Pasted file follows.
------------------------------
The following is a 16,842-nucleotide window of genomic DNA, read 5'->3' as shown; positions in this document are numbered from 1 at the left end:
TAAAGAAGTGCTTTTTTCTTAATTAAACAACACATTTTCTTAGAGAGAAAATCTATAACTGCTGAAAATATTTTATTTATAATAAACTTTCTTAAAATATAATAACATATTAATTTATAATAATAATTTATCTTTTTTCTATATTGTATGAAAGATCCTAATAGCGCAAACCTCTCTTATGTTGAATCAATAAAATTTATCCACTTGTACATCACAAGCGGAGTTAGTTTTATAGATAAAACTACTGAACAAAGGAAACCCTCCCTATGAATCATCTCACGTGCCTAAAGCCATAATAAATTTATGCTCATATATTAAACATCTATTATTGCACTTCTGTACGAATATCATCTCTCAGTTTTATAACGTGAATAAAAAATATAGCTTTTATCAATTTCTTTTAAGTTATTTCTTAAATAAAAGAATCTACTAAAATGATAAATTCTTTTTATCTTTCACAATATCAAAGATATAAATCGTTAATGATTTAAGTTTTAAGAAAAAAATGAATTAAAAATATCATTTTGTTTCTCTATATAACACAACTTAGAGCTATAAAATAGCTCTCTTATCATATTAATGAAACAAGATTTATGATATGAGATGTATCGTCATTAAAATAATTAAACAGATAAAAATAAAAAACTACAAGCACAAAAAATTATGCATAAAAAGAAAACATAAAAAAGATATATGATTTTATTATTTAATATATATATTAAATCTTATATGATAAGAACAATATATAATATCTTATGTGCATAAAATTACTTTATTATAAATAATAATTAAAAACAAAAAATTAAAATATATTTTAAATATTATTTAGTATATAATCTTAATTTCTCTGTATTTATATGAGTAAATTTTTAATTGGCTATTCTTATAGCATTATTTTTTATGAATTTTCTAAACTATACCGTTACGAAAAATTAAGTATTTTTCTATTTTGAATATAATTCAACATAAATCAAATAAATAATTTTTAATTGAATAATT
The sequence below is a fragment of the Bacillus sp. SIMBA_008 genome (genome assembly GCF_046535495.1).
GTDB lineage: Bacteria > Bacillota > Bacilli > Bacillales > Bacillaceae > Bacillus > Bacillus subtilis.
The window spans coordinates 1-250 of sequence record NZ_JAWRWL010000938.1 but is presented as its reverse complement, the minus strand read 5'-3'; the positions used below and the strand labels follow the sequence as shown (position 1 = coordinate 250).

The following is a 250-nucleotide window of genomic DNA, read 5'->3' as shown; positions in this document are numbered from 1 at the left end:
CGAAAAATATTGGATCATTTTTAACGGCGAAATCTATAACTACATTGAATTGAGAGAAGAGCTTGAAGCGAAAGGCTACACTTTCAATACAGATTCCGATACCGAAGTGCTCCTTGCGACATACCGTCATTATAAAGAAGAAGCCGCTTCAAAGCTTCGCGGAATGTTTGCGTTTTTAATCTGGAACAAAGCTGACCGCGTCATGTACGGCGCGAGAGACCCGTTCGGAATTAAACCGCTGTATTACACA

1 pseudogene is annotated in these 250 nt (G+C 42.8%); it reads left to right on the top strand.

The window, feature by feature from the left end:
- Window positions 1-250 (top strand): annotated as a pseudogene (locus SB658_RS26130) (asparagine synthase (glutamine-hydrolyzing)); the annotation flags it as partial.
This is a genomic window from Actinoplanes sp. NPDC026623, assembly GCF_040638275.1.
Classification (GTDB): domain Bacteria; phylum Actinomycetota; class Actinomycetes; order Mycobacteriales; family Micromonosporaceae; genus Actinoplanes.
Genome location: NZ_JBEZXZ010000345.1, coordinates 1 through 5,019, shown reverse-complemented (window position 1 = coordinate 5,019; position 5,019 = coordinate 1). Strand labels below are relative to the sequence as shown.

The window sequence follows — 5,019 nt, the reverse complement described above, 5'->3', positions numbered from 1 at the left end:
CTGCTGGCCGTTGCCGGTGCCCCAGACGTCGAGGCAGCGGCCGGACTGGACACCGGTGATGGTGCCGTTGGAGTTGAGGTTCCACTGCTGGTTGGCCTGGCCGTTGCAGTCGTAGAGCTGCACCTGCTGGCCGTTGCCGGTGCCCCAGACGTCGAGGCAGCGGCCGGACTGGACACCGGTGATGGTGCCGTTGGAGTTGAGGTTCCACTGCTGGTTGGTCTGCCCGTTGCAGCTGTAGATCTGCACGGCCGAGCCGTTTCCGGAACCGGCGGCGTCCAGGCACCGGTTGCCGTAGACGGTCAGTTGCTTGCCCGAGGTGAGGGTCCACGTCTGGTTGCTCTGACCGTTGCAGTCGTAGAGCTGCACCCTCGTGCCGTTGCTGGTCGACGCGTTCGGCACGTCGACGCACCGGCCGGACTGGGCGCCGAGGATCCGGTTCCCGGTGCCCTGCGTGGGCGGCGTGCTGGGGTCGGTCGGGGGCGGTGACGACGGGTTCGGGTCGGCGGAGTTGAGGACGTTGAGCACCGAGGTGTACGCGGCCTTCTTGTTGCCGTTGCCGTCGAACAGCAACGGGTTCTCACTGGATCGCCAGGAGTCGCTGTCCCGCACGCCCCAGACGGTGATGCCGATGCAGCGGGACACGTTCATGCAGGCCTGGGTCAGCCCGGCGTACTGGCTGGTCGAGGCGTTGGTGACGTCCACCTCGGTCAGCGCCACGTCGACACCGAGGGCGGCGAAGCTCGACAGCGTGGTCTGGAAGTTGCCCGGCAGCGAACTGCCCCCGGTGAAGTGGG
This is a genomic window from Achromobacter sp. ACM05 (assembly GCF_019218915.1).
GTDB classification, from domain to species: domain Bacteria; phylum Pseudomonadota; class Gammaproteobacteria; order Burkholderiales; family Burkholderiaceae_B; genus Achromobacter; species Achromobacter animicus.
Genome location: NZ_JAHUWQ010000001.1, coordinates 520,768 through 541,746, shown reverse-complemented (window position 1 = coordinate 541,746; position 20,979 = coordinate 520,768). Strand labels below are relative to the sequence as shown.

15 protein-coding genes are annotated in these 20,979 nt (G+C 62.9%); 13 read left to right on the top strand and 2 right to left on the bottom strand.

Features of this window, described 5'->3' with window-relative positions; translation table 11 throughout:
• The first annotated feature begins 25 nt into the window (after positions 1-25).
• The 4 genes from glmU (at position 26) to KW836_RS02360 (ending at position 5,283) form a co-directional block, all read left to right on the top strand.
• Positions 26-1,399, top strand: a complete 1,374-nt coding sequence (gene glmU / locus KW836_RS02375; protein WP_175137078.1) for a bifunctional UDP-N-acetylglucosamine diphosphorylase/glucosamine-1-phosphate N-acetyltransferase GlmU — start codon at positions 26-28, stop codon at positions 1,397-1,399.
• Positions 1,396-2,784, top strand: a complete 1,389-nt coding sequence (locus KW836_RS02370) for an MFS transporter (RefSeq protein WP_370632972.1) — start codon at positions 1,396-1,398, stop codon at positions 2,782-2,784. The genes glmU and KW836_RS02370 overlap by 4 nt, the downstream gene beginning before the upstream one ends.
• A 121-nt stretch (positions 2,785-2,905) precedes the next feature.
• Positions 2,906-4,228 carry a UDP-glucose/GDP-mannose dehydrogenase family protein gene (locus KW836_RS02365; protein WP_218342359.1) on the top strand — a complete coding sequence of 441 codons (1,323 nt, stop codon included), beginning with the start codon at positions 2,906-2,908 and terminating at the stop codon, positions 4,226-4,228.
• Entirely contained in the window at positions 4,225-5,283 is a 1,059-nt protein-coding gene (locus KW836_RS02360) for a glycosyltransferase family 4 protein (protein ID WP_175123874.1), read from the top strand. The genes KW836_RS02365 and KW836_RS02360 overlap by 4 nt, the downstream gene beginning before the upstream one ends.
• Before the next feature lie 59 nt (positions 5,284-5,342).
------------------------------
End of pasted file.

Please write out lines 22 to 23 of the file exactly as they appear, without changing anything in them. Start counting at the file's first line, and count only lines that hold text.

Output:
• The 4 genes from glmU (at position 26) to KW836_RS02360 (ending at position 5,283) form a co-directional block, all read left to right on the top strand.
• Positions 26-1,399, top strand: a complete 1,374-nt coding sequence (gene glmU / locus KW836_RS02375; protein WP_175137078.1) for a bifunctional UDP-N-acetylglucosamine diphosphorylase/glucosamine-1-phosphate N-acetyltransferase GlmU — start codon at positions 26-28, stop codon at positions 1,397-1,399.